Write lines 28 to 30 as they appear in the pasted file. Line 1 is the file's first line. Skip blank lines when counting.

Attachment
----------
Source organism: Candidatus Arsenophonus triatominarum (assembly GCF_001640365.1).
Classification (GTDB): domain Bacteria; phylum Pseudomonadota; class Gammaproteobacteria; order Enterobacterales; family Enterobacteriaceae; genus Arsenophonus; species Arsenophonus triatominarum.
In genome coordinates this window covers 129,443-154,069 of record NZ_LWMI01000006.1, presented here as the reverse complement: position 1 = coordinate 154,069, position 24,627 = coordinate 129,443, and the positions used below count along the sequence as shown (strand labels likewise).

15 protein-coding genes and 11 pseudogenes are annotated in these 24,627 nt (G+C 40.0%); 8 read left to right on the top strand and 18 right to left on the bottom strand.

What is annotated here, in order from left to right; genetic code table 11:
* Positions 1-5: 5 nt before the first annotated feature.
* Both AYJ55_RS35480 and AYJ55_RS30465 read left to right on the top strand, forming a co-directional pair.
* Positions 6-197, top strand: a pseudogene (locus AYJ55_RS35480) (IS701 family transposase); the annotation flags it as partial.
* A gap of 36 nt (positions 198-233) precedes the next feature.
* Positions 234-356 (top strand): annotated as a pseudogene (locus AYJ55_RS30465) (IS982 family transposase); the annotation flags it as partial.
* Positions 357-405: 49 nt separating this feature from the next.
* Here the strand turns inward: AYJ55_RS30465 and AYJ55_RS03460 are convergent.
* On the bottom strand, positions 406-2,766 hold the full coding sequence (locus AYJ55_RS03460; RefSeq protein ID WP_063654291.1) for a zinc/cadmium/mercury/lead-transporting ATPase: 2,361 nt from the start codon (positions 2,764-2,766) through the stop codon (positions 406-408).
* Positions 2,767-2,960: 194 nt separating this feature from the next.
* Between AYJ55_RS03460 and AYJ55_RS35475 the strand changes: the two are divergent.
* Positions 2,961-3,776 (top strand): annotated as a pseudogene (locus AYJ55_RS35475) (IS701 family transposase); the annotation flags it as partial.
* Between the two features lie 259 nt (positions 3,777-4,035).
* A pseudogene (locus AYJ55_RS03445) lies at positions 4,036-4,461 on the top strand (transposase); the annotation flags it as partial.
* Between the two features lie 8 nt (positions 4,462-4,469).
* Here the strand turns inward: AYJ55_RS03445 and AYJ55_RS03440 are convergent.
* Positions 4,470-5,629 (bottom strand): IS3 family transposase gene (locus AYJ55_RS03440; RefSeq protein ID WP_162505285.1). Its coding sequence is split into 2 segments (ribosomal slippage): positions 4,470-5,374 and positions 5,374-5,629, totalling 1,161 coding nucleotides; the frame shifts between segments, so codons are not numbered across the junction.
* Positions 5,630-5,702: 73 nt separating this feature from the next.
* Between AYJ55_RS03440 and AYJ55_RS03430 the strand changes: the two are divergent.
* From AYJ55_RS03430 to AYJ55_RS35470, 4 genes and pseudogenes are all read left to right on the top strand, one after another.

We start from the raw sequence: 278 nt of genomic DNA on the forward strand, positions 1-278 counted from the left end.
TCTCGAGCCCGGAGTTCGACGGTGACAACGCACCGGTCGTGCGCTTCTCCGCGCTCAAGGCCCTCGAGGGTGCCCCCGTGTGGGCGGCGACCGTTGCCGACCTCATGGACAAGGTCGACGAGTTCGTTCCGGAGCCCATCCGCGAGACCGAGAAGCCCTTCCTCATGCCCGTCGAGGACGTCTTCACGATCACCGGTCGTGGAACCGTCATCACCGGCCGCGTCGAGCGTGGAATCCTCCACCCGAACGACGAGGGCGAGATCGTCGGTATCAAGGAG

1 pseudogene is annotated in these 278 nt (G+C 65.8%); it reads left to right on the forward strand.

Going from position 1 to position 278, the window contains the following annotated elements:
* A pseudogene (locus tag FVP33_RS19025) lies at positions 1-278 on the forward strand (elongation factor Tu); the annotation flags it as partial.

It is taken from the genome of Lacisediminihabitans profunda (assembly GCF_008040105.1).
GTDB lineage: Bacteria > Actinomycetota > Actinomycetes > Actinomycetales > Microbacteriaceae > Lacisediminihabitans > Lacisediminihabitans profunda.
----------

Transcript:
Going from position 1 to position 278, the window contains the following annotated elements:
* A pseudogene (locus tag FVP33_RS19025) lies at positions 1-278 on the forward strand (elongation factor Tu); the annotation flags it as partial.

It is taken from the genome of Lacisediminihabitans profunda (assembly GCF_008040105.1).